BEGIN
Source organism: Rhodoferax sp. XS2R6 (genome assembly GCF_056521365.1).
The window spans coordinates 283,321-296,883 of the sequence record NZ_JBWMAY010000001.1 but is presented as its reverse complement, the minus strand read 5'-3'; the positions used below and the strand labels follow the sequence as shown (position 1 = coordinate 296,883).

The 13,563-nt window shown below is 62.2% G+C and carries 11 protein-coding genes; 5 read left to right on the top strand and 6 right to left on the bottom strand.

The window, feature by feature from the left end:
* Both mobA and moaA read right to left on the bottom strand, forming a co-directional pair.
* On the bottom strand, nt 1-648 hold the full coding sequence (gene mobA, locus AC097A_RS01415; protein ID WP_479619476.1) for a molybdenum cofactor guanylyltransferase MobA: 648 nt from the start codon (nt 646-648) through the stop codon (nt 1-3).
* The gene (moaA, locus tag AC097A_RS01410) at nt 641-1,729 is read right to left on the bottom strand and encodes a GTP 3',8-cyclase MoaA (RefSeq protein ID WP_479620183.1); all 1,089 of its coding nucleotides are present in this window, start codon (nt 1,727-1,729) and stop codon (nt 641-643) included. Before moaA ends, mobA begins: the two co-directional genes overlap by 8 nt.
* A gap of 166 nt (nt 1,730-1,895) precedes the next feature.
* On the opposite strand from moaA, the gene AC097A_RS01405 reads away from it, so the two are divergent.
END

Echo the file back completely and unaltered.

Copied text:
Source organism: Rhodoferax sp. XS2R6 (genome assembly GCF_056521365.1).
The window spans coordinates 283,321-296,883 of the sequence record NZ_JBWMAY010000001.1 but is presented as its reverse complement, the minus strand read 5'-3'; the positions used below and the strand labels follow the sequence as shown (position 1 = coordinate 296,883).

The 13,563-nt window shown below is 62.2% G+C and carries 11 protein-coding genes; 5 read left to right on the top strand and 6 right to left on the bottom strand.

The window, feature by feature from the left end:
* Both mobA and moaA read right to left on the bottom strand, forming a co-directional pair.
* On the bottom strand, nt 1-648 hold the full coding sequence (gene mobA, locus AC097A_RS01415; protein ID WP_479619476.1) for a molybdenum cofactor guanylyltransferase MobA: 648 nt from the start codon (nt 646-648) through the stop codon (nt 1-3).
* The gene (moaA, locus tag AC097A_RS01410) at nt 641-1,729 is read right to left on the bottom strand and encodes a GTP 3',8-cyclase MoaA (RefSeq protein ID WP_479620183.1); all 1,089 of its coding nucleotides are present in this window, start codon (nt 1,727-1,729) and stop codon (nt 641-643) included. Before moaA ends, mobA begins: the two co-directional genes overlap by 8 nt.
* A gap of 166 nt (nt 1,730-1,895) precedes the next feature.
* On the opposite strand from moaA, the gene AC097A_RS01405 reads away from it, so the two are divergent.